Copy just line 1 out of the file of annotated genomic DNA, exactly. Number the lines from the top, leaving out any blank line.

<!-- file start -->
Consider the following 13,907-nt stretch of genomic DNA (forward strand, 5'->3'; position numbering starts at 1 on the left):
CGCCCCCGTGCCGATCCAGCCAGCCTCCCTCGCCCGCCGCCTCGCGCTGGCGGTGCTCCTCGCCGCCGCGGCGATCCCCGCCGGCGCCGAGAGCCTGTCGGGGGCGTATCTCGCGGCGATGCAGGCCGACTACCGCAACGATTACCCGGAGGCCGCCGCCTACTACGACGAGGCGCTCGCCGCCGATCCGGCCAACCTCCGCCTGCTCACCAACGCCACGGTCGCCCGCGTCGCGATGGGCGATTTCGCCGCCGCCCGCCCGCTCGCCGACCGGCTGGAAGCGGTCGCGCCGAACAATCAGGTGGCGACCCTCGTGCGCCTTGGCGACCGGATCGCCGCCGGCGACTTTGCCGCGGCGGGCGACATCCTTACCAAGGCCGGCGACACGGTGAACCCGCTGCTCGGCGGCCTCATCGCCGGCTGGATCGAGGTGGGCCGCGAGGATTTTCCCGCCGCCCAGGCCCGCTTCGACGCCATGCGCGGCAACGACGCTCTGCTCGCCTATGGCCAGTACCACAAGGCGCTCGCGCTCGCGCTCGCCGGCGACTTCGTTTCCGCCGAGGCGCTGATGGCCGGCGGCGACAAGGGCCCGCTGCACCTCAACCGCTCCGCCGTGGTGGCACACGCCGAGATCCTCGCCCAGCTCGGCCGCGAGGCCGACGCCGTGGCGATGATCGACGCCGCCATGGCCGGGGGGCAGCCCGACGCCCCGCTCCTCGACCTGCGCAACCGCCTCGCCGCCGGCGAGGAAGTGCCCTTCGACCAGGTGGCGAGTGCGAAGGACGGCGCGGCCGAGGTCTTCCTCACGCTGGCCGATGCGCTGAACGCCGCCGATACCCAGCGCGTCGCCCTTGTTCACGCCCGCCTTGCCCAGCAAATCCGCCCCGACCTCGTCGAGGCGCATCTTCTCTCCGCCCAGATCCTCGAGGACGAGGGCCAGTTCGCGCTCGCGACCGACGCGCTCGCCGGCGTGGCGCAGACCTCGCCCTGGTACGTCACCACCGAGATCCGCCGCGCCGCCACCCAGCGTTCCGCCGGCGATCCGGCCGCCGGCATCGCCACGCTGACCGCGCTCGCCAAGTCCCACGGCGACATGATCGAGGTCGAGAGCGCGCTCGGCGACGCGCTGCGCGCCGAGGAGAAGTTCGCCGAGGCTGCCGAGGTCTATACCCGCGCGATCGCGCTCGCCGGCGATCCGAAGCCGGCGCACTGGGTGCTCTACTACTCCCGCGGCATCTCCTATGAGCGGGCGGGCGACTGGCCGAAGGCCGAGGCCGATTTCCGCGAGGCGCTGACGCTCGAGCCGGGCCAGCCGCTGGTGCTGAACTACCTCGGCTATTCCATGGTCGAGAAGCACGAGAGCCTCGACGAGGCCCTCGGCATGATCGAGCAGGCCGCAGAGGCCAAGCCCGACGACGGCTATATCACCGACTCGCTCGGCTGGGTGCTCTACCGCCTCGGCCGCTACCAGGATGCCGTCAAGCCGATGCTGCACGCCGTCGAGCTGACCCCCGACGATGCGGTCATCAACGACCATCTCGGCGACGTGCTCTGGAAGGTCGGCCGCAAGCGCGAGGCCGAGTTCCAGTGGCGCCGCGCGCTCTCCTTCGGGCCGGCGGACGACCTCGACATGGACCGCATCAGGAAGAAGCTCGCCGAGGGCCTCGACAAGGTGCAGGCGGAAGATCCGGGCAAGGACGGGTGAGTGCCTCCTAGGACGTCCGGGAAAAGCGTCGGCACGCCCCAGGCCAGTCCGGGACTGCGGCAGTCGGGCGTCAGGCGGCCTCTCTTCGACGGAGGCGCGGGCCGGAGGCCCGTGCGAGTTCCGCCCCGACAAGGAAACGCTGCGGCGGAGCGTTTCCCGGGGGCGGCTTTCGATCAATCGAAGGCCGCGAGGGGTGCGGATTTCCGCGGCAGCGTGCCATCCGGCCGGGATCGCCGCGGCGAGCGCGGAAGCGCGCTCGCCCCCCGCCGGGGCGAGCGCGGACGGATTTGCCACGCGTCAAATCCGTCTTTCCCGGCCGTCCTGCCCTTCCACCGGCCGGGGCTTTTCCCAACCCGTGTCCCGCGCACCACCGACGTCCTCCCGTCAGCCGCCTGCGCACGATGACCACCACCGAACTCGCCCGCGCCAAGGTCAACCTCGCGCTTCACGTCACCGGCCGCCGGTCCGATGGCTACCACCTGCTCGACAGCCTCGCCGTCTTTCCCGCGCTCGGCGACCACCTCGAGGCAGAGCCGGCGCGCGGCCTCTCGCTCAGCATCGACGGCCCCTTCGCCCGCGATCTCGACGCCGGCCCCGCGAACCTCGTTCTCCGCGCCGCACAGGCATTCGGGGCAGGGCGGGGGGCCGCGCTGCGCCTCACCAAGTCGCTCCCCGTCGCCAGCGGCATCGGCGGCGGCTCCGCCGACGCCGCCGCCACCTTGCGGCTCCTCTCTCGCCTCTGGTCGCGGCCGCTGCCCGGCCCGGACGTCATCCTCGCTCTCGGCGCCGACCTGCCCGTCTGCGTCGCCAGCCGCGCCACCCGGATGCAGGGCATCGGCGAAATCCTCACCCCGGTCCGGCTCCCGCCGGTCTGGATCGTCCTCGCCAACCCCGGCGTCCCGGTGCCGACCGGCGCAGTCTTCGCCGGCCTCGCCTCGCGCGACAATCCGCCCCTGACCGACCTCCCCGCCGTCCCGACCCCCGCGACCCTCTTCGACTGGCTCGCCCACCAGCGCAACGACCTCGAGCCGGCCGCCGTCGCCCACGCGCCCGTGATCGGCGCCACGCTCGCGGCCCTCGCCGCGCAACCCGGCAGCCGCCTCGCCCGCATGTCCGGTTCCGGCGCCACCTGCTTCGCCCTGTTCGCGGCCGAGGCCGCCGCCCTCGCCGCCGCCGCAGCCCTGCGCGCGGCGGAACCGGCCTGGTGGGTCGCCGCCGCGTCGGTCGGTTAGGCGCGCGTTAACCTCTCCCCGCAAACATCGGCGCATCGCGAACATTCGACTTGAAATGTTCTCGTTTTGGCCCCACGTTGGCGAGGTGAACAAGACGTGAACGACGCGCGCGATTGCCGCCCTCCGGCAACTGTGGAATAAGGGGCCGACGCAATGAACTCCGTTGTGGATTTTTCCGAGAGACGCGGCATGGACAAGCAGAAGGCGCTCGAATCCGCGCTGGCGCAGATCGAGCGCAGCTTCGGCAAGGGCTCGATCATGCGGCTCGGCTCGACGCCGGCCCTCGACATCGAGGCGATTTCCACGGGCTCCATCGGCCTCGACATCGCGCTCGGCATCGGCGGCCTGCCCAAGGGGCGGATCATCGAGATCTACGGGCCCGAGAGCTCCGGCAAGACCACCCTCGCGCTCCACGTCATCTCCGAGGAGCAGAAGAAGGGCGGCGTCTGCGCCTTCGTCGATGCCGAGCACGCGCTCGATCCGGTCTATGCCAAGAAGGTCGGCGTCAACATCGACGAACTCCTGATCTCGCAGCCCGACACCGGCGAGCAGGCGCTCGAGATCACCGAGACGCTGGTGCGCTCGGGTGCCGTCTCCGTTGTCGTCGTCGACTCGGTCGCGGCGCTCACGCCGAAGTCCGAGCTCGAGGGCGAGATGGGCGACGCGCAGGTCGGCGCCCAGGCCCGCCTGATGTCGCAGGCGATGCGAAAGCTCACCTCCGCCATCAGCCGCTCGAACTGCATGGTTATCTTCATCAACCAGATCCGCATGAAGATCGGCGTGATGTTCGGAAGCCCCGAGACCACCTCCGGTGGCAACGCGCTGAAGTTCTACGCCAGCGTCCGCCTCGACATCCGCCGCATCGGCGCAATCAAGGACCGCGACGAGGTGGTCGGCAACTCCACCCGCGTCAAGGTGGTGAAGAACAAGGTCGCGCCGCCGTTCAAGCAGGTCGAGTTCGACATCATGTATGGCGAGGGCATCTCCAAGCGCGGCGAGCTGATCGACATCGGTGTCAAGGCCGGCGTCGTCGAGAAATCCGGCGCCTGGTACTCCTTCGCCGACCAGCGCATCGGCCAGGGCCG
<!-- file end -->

Consider the following 13,907-nt stretch of genomic DNA (forward strand, 5'->3'; position numbering starts at 1 on the left):